Who’s happiest and why?

Australia is among the world’s 10 happiest countries, according to the 2017 World Happiness Report, released in March.



Australia came in at 9th place – the same spot we occupied in last year's report – behind New Zealand (8th) and Canada (7th), but ahead of Sweden at number 10.

The United Nations (UN) report ranks countries’ happiness based on six factors — per capita gross domestic product, healthy life expectancy, freedom, generosity, social support and the absence of corruption.

Norwegians have more reason to smile than anyone else in world; after placing fourth in 2016, Norway is now officially the world's happiest country – largely due to social reasons.

“It is sometimes said that Norway achieves and maintains its high happiness not because of its oil wealth, but in spite of it,” the report says. “To do this successfully requires high levels of mutual trust, shared purpose, generosi­ty and good governance, all factors that help to keep Norway and other top countries where they are in the happiness rankings.”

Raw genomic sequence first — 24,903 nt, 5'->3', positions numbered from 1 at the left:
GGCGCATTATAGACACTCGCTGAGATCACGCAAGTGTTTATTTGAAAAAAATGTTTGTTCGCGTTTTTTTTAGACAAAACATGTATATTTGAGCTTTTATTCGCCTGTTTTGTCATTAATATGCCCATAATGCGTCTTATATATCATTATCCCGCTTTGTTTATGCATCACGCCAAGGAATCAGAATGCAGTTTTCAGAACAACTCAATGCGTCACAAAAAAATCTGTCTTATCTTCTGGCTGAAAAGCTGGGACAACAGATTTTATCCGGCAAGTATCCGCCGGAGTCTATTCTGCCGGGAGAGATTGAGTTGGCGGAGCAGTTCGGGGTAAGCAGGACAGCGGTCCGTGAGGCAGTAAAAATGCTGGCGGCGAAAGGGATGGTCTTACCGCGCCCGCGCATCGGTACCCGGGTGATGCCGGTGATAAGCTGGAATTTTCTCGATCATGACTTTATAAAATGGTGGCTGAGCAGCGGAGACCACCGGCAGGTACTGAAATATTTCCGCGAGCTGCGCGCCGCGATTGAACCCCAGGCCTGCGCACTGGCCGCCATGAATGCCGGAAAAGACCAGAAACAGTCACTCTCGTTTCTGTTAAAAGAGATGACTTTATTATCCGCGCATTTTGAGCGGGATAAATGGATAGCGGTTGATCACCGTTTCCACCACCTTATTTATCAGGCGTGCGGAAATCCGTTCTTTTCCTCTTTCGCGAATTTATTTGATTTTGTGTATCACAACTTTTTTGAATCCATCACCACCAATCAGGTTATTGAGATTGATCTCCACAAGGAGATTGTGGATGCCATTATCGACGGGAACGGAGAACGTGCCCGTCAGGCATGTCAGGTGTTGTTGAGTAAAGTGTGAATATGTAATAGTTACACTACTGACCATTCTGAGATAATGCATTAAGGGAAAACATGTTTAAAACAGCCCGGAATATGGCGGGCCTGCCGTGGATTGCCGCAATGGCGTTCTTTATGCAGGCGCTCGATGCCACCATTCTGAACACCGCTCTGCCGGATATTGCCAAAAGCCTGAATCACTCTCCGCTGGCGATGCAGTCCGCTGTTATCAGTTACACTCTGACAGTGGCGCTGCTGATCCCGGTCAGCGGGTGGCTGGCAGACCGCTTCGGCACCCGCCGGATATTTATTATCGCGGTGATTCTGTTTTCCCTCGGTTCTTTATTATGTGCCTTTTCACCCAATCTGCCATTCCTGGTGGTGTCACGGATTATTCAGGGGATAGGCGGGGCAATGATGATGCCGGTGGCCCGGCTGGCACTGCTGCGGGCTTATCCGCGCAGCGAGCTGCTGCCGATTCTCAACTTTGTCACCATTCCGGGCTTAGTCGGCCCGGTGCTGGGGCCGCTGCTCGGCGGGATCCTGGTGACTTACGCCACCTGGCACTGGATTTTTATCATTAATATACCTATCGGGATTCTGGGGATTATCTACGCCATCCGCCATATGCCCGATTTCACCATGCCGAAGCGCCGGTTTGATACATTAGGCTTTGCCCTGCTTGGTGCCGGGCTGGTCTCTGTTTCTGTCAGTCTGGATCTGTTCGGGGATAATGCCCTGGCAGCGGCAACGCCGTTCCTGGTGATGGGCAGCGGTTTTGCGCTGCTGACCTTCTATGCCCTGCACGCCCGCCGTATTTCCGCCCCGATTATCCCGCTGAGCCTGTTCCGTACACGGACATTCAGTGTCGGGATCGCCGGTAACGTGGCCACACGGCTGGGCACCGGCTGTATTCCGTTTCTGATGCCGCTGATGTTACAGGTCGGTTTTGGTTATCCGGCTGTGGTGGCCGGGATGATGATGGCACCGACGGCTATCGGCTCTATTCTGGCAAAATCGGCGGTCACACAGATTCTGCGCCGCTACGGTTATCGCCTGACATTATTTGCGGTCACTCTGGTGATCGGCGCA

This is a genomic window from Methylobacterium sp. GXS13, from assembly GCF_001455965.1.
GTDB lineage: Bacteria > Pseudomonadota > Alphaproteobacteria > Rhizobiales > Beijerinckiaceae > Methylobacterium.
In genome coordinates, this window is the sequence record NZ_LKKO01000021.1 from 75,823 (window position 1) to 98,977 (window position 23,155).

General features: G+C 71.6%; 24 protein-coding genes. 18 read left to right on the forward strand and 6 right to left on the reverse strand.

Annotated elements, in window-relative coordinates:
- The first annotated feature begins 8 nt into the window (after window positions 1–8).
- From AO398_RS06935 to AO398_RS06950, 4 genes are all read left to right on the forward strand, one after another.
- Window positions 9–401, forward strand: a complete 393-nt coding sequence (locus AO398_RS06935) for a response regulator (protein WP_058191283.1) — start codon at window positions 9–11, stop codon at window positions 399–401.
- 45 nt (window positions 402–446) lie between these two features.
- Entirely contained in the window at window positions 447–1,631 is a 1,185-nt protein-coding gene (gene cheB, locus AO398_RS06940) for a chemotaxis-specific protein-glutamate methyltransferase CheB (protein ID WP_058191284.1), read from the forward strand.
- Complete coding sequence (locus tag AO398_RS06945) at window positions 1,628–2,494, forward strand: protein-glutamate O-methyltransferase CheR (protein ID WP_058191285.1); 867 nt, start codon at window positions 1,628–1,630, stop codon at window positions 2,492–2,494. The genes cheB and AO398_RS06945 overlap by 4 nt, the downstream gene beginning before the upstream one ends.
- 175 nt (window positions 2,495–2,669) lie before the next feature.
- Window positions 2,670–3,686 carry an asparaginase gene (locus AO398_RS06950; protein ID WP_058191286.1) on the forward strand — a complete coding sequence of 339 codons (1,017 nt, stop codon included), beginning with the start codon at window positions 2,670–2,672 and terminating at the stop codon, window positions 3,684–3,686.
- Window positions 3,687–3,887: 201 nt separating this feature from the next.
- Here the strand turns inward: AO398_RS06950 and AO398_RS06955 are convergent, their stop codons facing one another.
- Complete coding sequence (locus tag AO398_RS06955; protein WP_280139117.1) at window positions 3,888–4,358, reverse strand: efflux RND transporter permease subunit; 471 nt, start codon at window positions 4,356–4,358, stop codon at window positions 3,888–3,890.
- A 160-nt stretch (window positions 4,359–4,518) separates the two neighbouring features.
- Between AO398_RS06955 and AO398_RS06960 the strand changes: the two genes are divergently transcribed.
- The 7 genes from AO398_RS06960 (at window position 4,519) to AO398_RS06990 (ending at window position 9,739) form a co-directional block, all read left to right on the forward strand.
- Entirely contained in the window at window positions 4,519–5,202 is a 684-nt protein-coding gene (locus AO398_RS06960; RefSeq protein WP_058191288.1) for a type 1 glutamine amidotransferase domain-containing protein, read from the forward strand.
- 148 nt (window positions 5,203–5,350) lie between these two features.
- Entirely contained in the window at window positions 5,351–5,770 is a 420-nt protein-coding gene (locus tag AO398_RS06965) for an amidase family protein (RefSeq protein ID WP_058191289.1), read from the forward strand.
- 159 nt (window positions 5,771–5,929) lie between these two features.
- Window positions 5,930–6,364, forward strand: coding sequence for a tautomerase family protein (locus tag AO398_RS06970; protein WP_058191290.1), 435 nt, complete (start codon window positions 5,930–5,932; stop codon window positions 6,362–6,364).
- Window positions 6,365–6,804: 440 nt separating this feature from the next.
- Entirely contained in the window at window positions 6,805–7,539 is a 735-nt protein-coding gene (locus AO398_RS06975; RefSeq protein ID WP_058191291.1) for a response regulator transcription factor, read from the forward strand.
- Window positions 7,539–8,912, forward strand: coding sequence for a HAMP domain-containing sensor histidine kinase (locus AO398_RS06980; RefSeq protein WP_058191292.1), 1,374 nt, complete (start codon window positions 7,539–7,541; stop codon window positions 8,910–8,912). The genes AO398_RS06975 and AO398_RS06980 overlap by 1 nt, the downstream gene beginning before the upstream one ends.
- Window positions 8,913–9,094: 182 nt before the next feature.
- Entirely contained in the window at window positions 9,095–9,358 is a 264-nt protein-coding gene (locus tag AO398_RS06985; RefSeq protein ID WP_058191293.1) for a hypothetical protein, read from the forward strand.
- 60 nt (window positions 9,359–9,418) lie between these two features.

All of the other countries in the top 10, including Australia and New Zealand, have high values in all six of the key variables.

The Central African Republic was the least happy of 155 countries.

Most happy

1. Norway
2. Denmark
3. Iceland
4. Switzerland
5. Finland
6. Netherlands
7. Canada
8. New Zealand
9. Austra­lia
10. Sweden

Least happy

147. South Sudan
148. Liberia
149. Guinea
150. Togo
151. Rwanda
152. Syria
153. Tanzania
154. Burundi
155. Central African Republic

17 April 2017


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